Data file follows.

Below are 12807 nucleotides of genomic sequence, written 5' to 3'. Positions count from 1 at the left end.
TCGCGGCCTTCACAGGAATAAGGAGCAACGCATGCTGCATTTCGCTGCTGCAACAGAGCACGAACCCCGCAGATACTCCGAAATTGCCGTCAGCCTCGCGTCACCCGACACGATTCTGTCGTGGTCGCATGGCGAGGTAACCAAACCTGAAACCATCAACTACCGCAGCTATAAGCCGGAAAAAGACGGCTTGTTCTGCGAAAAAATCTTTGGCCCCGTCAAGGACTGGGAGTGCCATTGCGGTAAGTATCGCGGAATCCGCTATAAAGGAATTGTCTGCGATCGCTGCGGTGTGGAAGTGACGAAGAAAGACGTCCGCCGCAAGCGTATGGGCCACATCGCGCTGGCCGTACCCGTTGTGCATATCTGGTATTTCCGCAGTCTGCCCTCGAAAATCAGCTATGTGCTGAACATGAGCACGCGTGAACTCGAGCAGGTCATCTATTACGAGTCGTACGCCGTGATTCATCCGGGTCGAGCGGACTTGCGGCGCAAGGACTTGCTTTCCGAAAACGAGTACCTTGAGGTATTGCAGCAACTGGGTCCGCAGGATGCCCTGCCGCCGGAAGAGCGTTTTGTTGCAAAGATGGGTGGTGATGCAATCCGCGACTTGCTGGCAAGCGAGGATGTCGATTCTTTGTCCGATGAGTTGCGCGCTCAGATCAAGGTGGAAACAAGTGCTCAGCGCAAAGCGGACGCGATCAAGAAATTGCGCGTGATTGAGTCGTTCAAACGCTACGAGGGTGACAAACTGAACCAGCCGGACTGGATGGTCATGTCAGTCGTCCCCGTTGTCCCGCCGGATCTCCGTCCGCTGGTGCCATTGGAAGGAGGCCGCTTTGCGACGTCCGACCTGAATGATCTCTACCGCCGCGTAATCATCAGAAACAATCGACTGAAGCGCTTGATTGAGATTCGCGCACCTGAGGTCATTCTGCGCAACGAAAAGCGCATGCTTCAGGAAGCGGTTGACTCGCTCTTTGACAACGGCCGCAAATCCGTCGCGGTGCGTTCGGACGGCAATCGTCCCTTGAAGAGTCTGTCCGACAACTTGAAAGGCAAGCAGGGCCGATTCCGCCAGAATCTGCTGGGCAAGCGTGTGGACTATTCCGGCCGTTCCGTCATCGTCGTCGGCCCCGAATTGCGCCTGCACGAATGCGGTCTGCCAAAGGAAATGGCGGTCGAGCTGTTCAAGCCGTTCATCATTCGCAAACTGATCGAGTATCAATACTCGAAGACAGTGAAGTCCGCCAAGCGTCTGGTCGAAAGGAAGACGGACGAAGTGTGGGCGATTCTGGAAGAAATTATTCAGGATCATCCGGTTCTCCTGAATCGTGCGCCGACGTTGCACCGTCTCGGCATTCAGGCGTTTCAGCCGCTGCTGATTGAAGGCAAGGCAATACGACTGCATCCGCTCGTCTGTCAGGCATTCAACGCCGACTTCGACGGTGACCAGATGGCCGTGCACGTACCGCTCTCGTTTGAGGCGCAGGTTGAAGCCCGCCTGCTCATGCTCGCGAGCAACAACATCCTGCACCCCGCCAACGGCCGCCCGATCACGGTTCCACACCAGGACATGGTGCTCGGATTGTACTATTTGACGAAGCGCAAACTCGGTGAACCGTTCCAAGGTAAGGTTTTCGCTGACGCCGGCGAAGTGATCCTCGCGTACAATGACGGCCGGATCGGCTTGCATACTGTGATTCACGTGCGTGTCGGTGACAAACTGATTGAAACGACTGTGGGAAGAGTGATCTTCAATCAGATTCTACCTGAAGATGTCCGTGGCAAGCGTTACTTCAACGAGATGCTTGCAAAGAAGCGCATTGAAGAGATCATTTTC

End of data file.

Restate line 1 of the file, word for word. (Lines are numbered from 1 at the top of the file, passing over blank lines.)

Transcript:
Below are 12807 nucleotides of genomic sequence, written 5' to 3'. Positions count from 1 at the left end.